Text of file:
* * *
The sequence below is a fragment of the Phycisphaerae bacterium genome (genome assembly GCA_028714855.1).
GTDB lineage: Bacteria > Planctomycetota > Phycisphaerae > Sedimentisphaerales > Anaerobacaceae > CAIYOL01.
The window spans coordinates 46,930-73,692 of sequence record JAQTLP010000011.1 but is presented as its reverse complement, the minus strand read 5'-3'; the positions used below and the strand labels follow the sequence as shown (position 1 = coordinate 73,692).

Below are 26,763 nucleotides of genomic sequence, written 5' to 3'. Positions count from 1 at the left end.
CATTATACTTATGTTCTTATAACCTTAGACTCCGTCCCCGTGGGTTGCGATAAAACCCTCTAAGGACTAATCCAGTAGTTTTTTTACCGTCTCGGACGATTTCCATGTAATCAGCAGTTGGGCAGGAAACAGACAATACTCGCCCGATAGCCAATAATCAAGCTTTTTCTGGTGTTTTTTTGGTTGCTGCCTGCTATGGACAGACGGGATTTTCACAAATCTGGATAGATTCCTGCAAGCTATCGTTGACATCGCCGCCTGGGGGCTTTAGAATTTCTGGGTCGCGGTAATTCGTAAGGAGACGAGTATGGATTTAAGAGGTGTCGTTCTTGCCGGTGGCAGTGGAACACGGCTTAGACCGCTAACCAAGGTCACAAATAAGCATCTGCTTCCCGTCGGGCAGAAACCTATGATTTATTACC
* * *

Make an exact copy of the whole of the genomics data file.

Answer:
The sequence below is a fragment of the Phycisphaerae bacterium genome (genome assembly GCA_028714855.1).
GTDB lineage: Bacteria > Planctomycetota > Phycisphaerae > Sedimentisphaerales > Anaerobacaceae > CAIYOL01.
The window spans coordinates 46,930-73,692 of sequence record JAQTLP010000011.1 but is presented as its reverse complement, the minus strand read 5'-3'; the positions used below and the strand labels follow the sequence as shown (position 1 = coordinate 73,692).

Below are 26,763 nucleotides of genomic sequence, written 5' to 3'. Positions count from 1 at the left end.
CATTATACTTATGTTCTTATAACCTTAGACTCCGTCCCCGTGGGTTGCGATAAAACCCTCTAAGGACTAATCCAGTAGTTTTTTTACCGTCTCGGACGATTTCCATGTAATCAGCAGTTGGGCAGGAAACAGACAATACTCGCCCGATAGCCAATAATCAAGCTTTTTCTGGTGTTTTTTTGGTTGCTGCCTGCTATGGACAGACGGGATTTTCACAAATCTGGATAGATTCCTGCAAGCTATCGTTGACATCGCCGCCTGGGGGCTTTAGAATTTCTGGGTCGCGGTAATTCGTAAGGAGACGAGTATGGATTTAAGAGGTGTCGTTCTTGCCGGTGGCAGTGGAACACGGCTTAGACCGCTAACCAAGGTCACAAATAAGCATCTGCTTCCCGTCGGGCAGAAACCTATGATTTATTACC